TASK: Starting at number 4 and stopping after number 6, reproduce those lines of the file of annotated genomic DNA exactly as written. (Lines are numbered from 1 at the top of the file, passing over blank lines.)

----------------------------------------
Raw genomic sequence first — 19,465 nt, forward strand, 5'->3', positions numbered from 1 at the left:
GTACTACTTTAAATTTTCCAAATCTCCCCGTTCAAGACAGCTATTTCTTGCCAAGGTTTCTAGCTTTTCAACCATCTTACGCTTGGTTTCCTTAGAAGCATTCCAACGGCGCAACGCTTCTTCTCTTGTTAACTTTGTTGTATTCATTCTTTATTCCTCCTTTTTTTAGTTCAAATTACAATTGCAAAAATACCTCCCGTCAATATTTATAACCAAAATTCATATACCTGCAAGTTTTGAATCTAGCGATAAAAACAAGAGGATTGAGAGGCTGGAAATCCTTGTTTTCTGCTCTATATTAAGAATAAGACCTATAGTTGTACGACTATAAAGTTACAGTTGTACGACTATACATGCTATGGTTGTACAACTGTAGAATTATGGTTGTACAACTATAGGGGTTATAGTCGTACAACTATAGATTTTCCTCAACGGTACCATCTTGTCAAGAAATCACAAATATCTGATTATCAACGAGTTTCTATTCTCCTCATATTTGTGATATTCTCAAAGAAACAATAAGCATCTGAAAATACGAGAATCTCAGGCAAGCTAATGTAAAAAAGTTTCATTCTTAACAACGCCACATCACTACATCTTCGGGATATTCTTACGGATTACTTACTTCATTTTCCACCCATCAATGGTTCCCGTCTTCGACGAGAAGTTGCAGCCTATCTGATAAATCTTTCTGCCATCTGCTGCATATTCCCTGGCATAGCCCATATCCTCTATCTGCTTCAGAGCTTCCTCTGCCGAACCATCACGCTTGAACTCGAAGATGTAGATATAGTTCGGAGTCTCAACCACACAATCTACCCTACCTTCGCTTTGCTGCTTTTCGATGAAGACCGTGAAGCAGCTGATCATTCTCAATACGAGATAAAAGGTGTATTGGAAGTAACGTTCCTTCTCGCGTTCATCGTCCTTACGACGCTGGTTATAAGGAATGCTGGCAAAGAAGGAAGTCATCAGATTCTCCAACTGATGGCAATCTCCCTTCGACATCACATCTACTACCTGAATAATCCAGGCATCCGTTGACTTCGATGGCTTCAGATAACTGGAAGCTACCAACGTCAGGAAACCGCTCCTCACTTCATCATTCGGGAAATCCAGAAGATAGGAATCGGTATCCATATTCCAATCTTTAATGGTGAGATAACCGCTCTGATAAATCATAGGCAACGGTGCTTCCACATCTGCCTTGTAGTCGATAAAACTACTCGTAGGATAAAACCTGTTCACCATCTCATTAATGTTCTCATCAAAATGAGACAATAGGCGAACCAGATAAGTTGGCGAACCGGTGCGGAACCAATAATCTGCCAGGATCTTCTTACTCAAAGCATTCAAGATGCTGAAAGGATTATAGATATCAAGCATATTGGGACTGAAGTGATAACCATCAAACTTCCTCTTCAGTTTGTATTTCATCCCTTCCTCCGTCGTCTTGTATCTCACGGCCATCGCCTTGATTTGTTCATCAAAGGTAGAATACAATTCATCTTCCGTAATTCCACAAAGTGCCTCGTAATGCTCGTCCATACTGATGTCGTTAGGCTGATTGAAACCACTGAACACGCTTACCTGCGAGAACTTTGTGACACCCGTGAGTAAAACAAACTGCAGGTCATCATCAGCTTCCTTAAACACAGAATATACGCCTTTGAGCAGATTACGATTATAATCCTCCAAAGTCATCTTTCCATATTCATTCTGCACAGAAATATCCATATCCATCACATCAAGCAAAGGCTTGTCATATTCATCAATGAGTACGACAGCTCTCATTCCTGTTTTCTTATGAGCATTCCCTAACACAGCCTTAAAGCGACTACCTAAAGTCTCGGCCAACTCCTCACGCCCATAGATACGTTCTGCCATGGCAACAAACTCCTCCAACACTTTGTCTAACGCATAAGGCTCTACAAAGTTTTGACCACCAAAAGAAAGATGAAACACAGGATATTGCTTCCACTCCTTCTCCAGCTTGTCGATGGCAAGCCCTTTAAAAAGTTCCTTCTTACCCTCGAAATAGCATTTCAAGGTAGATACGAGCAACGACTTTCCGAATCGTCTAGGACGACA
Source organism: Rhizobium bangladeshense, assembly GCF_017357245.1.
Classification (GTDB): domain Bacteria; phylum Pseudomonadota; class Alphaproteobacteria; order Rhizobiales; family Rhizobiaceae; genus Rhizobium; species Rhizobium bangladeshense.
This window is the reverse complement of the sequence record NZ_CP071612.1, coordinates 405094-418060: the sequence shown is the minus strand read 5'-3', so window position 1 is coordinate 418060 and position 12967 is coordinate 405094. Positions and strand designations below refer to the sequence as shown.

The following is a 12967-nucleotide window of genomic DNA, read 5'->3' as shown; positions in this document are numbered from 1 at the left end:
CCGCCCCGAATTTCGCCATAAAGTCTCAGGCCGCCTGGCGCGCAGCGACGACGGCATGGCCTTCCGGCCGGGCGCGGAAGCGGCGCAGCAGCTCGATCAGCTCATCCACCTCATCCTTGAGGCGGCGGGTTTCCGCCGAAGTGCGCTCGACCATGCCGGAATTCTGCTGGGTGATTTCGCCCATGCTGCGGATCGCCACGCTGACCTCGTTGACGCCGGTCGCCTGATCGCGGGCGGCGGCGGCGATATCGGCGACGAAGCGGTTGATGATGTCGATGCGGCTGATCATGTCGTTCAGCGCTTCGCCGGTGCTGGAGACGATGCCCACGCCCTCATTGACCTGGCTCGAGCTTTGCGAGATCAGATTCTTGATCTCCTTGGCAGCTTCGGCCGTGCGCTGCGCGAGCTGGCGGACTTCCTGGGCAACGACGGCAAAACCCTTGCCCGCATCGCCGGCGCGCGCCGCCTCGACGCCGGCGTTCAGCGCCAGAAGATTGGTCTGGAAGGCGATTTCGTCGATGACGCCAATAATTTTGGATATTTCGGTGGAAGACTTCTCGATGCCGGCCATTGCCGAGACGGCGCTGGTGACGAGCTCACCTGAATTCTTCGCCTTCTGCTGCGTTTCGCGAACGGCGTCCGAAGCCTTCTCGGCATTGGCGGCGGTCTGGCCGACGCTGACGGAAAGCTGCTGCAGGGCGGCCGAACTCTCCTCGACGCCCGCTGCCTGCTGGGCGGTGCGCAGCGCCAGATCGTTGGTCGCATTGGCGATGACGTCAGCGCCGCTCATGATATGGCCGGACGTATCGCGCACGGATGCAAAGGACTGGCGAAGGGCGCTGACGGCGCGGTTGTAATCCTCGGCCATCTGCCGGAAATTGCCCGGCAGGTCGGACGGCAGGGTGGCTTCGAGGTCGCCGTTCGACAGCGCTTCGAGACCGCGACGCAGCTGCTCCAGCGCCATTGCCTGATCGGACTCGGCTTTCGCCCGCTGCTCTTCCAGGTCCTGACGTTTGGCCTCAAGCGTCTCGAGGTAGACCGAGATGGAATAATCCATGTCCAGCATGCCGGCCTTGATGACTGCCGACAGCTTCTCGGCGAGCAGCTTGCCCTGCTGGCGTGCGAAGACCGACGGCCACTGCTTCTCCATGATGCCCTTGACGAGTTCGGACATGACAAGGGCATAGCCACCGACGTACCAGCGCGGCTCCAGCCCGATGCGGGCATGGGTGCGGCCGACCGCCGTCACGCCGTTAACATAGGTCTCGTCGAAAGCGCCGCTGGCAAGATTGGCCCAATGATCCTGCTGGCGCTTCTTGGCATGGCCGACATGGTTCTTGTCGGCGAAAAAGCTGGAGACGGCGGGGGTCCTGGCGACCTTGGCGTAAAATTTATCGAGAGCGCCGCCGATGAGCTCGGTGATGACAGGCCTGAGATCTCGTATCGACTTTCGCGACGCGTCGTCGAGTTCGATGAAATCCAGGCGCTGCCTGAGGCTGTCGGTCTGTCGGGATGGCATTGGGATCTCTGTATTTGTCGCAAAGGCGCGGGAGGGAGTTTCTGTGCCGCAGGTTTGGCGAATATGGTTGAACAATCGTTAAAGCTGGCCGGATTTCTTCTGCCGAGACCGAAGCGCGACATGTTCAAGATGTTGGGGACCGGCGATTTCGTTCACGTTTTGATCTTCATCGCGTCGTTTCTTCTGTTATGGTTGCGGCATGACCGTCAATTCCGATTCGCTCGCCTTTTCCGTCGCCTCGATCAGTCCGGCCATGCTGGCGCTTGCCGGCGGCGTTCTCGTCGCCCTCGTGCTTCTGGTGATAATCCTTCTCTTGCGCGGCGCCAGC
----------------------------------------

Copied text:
Classification (GTDB): domain Bacteria; phylum Pseudomonadota; class Alphaproteobacteria; order Rhizobiales; family Rhizobiaceae; genus Rhizobium; species Rhizobium bangladeshense.
This window is the reverse complement of the sequence record NZ_CP071612.1, coordinates 405094-418060: the sequence shown is the minus strand read 5'-3', so window position 1 is coordinate 418060 and position 12967 is coordinate 405094. Positions and strand designations below refer to the sequence as shown.

The following is a 12967-nucleotide window of genomic DNA, read 5'->3' as shown; positions in this document are numbered from 1 at the left end: